Researchers have used tree rings to question a planned push into broadacre cotton growing across the Northern Territory.
Even though the bulk of the Territory's new cotton crops are expected to be grown using wet season rain alone, there are fears future plantings will take irrigation water from Top End rivers.
Researchers from UNSW in Sydney said a study of tree rings in the Daly River area found irrigation potential could be based on overly optimistic expectations about streamflow.
In a paper published in the journal Water Resources Research researchers from UNSW Sydney said they reconstructed the area's ancient climate history by combining streamflow records, statistics and tree-ring data from not only local trees, but many others throughout Australasia.
They claimed more than 500 years ago the Top End's monsoons swung between very wet periods of high rainfall and greater streamflow, and drier periods of substantially lower flows in the Daly and connected rivers.
Environmentalists are waging a campaign in the NT in opposition to cotton growing.
The Daly River in particular is well known for its barramundi fishing.
Pastoralists are looking to broadacre crops like cotton or rice to provide an income stream other than beef.
There has been increased cotton growing in the Territory with a cotton gin being built in the Katherine region for this year's harvest so growers can avoid the high transport costs to have it processed in eastern states.
UNSW PhD candidate and lead author of the study, Philippa Higgins, said modern data did not take into account the longer history of streamflow in the river.
"If you base water allocations on a period that's a lot wetter than the historical period, you're at a big risk of over-allocating that resource," Ms Higgins said.
She said there were about 50 or 60 years of actual streamflow records for the Daly River.
"However, our new method of deriving the paleo climate based on tree-rings goes back almost 600 years. And we see in that time, even as late as the mid 20th Century, that the monsoon season was drier, leading to much lower streamflow."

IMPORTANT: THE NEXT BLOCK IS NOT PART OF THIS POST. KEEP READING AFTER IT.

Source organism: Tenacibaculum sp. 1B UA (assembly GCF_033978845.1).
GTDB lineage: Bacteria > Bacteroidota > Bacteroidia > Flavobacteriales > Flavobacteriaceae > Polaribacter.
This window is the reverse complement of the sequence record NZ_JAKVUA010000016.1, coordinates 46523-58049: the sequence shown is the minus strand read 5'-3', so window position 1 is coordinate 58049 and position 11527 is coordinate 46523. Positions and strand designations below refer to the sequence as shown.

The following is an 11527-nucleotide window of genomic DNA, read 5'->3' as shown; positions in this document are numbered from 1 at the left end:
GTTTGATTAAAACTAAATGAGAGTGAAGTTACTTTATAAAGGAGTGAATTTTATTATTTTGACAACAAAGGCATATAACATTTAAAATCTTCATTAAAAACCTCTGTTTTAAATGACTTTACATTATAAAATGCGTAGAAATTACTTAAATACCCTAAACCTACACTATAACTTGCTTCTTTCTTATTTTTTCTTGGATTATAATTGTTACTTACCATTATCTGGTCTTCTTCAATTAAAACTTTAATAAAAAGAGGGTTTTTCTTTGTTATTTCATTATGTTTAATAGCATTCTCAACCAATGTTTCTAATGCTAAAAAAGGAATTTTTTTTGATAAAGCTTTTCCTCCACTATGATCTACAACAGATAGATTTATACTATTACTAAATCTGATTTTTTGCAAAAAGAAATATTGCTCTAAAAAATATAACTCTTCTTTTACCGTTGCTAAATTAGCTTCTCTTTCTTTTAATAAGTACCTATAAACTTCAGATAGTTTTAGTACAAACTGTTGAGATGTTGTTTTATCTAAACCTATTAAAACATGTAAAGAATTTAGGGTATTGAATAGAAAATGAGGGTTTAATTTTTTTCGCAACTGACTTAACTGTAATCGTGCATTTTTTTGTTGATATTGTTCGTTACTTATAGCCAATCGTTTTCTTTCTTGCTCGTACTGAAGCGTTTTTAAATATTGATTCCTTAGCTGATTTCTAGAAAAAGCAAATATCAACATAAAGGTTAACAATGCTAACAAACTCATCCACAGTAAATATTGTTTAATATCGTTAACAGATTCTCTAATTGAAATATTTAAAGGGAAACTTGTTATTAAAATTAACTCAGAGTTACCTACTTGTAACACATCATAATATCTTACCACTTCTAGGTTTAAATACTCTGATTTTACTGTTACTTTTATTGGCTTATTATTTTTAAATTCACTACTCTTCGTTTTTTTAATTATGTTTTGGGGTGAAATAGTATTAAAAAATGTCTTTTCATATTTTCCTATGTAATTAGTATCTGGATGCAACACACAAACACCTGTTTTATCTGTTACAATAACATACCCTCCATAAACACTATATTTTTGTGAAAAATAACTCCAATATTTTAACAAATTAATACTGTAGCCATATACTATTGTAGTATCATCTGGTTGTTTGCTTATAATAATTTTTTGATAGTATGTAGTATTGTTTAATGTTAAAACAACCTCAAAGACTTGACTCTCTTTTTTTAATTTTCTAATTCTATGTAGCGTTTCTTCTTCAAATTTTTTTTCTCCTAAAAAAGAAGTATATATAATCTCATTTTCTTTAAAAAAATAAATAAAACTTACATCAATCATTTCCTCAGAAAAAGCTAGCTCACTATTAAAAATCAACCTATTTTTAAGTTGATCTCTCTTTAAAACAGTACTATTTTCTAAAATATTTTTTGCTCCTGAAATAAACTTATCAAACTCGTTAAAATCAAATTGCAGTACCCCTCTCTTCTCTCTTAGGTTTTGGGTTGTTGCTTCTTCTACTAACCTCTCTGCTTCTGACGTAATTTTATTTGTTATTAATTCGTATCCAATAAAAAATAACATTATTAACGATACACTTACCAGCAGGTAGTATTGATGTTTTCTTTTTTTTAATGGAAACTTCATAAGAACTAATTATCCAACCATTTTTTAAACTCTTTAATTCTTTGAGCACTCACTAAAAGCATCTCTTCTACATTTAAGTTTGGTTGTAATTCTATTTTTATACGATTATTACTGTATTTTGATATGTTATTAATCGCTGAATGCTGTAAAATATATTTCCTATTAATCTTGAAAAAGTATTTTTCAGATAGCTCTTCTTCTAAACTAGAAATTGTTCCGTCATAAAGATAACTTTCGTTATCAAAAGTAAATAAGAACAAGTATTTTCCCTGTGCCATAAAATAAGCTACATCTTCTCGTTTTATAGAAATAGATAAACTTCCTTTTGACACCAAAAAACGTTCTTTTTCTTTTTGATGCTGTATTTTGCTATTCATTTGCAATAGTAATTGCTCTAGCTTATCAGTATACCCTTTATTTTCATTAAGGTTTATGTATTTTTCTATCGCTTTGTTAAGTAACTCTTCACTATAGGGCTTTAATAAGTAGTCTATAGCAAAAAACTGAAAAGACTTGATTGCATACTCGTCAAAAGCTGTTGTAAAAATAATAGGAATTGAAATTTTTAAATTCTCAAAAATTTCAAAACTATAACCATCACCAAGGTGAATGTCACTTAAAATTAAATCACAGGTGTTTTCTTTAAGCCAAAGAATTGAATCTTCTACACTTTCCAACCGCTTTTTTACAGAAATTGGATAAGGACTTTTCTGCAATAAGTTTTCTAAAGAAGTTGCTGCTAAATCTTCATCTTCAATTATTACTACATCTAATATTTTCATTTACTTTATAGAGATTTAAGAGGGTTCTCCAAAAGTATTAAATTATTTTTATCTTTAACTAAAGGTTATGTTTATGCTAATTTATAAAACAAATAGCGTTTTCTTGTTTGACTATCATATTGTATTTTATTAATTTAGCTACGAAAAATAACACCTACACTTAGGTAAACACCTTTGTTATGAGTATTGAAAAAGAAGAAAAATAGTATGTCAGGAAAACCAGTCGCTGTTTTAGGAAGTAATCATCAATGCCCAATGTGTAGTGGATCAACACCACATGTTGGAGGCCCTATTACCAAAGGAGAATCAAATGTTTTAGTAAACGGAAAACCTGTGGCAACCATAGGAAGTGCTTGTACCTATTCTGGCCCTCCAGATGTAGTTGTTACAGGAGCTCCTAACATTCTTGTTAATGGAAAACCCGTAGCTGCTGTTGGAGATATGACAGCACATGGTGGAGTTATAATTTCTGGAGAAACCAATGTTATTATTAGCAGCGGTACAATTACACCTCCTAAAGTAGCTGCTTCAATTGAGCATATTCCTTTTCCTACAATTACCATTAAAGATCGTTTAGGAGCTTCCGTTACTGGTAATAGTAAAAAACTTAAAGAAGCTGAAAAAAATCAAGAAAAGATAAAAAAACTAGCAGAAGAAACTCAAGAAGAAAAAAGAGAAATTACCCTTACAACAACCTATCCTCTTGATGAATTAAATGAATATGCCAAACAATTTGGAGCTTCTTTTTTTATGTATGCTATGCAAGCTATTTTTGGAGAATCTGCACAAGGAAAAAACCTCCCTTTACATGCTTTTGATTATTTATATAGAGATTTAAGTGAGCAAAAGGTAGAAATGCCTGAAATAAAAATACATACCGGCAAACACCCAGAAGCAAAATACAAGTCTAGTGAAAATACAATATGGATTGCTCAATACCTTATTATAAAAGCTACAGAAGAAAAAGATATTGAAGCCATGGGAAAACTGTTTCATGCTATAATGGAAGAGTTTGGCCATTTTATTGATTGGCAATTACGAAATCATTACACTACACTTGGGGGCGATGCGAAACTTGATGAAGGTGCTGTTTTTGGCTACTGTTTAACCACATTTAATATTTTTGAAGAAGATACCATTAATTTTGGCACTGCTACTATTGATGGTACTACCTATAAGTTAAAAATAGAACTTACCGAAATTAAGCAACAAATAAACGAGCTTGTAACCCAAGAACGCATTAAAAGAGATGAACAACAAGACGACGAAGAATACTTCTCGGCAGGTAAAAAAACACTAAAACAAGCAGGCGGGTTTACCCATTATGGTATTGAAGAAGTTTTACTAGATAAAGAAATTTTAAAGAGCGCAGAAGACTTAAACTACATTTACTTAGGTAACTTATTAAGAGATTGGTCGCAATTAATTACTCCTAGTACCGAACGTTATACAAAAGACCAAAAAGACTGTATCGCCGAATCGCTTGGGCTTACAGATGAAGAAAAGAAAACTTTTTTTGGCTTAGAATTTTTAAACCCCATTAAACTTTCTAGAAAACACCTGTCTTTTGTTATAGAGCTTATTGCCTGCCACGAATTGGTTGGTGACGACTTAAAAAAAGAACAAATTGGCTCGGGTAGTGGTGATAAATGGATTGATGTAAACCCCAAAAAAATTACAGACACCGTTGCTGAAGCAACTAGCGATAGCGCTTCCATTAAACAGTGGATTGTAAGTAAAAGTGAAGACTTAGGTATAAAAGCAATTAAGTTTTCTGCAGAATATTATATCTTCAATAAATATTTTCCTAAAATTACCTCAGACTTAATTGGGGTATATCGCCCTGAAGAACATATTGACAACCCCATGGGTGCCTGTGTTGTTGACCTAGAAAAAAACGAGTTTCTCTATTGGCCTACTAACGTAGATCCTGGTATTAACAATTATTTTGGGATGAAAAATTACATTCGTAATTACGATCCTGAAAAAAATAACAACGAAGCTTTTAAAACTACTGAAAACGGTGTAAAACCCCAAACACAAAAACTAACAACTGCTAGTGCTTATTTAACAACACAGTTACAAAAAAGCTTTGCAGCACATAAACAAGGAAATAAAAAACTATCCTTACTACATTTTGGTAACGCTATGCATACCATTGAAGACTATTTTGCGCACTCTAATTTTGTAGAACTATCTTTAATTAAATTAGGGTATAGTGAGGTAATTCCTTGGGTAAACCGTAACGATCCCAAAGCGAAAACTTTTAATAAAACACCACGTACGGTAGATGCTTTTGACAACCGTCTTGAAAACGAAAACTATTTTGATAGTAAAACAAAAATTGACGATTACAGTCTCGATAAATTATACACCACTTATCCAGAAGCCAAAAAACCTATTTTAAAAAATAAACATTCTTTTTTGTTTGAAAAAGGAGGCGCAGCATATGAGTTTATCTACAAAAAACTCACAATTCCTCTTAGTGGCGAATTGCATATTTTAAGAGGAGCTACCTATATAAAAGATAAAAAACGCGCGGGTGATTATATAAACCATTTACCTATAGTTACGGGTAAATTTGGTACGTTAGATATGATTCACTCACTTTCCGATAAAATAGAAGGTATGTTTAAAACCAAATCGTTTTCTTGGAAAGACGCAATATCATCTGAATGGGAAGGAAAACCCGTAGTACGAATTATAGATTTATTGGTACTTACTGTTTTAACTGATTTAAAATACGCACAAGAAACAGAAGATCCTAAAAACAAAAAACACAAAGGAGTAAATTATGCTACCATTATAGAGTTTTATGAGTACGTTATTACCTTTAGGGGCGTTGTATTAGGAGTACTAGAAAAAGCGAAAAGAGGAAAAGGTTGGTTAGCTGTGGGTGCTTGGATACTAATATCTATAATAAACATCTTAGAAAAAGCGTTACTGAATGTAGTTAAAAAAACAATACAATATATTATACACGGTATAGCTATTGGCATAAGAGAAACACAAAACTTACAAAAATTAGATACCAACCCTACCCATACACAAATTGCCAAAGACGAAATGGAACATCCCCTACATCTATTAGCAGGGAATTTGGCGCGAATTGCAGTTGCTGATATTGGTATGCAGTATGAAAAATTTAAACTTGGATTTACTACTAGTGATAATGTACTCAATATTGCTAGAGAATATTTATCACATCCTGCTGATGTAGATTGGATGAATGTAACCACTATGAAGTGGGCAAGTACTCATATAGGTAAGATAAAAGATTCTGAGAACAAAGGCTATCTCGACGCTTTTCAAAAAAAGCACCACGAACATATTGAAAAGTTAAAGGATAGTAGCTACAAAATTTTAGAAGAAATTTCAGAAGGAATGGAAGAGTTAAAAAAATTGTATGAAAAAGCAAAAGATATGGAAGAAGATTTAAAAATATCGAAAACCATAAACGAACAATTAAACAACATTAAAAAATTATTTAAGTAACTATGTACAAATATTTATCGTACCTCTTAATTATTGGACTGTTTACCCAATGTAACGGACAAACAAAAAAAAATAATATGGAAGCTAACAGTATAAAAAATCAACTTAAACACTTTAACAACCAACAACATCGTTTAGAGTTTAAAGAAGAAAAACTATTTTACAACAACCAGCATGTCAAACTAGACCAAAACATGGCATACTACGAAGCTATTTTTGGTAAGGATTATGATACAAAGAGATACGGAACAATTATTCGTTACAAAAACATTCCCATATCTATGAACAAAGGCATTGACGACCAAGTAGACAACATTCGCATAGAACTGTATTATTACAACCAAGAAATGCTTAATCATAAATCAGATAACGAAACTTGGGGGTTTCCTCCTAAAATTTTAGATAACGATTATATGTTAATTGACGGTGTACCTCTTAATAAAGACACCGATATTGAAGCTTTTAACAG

The researcher said their reconstruction of 592 years of streamflow using tree-ring data and complex statistical analysis showed that wet periods invariably give way to years of reduced rainfall and lower streamflow.
The researchers compared tree rings with known rainfall and streamflow data of the Daly River.
They said because rainfall records are much longer than the streamflow data, this allowed the team to set up a model of the climate's relationship with tree rings.
Researchers now had the ability to look at the tree rings corresponding to Daly River records of streamflow and work backwards to deduce the climatic changes going back hundreds of years.
Ms Higgins says the longest tree ring record in the Daly River study was 250 years, but the team was able to use much older tree ring data from south-east Asia that were subject to the same monsoon climatic conditions.
"One of the strengths of this study is we've used a network of tree rings," she said.
"Regionally, the Australian monsoon is pretty well related to the Indian monsoon, so we used that correlation to also incorporate tree rings from Asia into our reconstruction."
They found streamflow had increased gradually since the 1800s, but strong increases in the most recent 40-year period were unprecedented in the last 600 years.
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